Bay South, which contains both of the cooled conservatories, opened for a special preview in November 2011. It officially opened to the public in June 2012. The project, in addition to Grant Associates, was also developed by several other architectural firms: Wilkinson Eyre, Atelier One, Atelier Ten, Land Design and Davis Langdon and Seah. The Flower Dome is a “cool dry conservatory, and the Cloud Forest is a “cool moist conservatory.” Both are designed to show how horticulture can thrive and how it is affected by climate change.
Both greenhouses have a dual-system gridshell structure containing arches that allow as much light as possible in to allow the plant displays inside to flourish, as well as to showcase energy efficient sustainable building technologies. The gridshell portion of the structure is fragile but it was designed to support its own weight plus the weight of the glass. The arches are “set away from the surface of the envelope [glass panels] and arranged radially in line with the geometry of the gridshell.”
The cooled conservatories use a passive means of environmental controls as well as a highly efficient and active system control; they are carbon neutral because of the low-energy, renewable systems that they use. Sophisticated systems had to be designed to operate the greenhouses efficiently. The glass panels, known as envelopes, let in light but at the same time, lower solar heat gain. The panels only allow about 65% of daylight, and only about 35% of solar heat, in. Dry air is cooled in chilled water pipes at the bottom of the conservatory buildings’ ground slabs. As the air warms and rises, it is either directed back into the system for other processes (dehumidifying for example) or allowed to drift out of the structures. Solar trees are used as vents to remove the hot air and to generate hot water and electricity for both buildings. When it rains, the water is collected and stored, then used for irrigation.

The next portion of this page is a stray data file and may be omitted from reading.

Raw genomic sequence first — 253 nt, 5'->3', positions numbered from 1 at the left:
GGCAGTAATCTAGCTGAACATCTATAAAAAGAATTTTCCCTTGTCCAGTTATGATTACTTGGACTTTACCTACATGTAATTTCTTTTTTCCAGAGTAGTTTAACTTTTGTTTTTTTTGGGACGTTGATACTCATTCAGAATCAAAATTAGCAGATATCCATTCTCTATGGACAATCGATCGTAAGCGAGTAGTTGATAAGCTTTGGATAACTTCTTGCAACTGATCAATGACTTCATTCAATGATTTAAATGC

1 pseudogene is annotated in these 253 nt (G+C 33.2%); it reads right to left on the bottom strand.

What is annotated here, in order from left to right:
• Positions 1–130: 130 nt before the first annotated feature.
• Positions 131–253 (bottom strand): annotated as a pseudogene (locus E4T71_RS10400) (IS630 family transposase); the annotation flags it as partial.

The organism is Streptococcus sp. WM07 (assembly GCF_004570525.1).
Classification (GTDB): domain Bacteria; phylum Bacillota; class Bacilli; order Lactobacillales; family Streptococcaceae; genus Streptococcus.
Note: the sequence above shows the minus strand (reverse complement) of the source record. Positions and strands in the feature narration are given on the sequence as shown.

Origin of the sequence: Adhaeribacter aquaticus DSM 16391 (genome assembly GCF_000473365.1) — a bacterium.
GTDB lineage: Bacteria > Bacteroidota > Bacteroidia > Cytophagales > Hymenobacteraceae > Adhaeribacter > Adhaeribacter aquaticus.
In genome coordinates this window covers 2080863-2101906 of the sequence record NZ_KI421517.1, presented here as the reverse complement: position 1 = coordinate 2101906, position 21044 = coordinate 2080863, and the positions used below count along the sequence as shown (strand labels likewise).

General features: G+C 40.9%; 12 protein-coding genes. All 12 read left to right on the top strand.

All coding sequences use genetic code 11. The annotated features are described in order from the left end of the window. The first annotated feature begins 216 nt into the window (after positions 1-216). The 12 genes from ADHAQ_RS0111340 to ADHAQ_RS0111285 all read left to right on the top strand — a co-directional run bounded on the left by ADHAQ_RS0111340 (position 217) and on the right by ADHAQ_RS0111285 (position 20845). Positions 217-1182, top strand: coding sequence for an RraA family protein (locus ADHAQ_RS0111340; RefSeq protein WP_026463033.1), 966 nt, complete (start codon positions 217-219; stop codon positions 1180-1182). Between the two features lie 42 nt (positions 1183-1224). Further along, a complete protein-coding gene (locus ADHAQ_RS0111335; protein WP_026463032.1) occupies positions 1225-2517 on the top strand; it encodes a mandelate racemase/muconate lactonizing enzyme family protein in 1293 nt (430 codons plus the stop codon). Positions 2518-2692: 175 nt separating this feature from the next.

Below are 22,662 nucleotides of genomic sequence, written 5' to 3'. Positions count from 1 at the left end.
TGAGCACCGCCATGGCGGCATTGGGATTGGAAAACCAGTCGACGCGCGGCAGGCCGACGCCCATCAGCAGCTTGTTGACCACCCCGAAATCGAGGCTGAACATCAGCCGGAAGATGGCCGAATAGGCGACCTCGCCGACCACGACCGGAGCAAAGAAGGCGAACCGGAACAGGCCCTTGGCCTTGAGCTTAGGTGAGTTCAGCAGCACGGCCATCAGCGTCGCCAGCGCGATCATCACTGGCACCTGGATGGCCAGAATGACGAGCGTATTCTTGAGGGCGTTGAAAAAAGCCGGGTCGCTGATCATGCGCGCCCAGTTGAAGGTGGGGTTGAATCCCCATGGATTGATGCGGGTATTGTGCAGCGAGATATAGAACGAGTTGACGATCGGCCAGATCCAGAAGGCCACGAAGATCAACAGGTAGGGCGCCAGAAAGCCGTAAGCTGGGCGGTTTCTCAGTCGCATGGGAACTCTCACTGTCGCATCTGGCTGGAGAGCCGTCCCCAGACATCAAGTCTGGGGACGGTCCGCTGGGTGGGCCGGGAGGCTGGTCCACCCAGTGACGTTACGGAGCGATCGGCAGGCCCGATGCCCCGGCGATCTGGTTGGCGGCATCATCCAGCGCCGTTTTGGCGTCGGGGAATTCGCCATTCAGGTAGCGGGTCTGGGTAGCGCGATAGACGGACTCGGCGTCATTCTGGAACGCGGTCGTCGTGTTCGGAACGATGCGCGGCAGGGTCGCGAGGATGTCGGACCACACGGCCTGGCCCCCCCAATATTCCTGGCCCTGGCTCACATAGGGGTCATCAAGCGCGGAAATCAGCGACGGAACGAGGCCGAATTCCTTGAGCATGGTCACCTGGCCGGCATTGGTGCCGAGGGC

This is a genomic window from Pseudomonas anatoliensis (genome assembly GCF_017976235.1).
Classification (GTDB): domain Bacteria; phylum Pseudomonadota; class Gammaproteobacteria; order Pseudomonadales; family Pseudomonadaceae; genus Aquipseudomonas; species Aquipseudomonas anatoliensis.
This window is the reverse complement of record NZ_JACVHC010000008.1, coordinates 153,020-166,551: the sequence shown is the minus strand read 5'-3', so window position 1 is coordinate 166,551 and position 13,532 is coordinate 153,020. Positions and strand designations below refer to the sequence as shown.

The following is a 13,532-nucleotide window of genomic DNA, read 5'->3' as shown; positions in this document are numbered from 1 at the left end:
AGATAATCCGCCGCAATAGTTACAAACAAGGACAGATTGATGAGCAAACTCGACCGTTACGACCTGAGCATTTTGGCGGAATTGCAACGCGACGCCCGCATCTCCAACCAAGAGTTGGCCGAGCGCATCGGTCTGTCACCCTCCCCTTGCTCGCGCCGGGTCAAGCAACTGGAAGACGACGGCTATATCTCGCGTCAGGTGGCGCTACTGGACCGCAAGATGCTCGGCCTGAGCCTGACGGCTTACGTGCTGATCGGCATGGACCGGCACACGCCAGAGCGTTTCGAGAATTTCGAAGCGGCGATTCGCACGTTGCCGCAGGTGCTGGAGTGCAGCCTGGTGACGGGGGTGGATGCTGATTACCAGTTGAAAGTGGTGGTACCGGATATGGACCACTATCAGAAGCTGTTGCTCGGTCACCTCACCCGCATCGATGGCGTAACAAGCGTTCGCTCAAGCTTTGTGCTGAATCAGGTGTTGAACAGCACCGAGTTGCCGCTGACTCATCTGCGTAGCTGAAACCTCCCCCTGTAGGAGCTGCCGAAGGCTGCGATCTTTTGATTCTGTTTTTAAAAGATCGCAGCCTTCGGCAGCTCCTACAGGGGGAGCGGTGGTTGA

These amazing buildings are made of varying shapes and sizes of glass panels. The Flower Dome has 3,332 panels consisting of 42 different shapes and sizes; the Cloud Forest has 2,577 panels, consisting of 690 shapes and sizes! The Flower Dome is the world’s biggest column-less greenhouse. The steel grid of the conservatory acts like an eggshell, and the panes of glass fit together like a huge jigsaw puzzle. The Cloud Forest building’s height is 58 meters (190.3 feet) tall, while the Flower Dome’s highest point measures 38 meters (124.7 feet) tall. The footprint of the Flower Dome is just over two football fields (1.2 hectares) long and the Cloud Forest is .8 hectares or approximately one and a half football fields long.
The cooled conservatories are open year-‘round, however, there are scheduled maintenance days. The Gardens by the Bay web site has a list showing which days each building is closed, so planning your visit shouldn’t be too difficult. The conservatories offer guided tours, audio tours, a self-guided trail, and children’s and school programs.
We’d love to hear from you if you’ve been to the Gardens by the Bay and the Cooled Conservatories or if you are planning a visit. Please leave your comments below.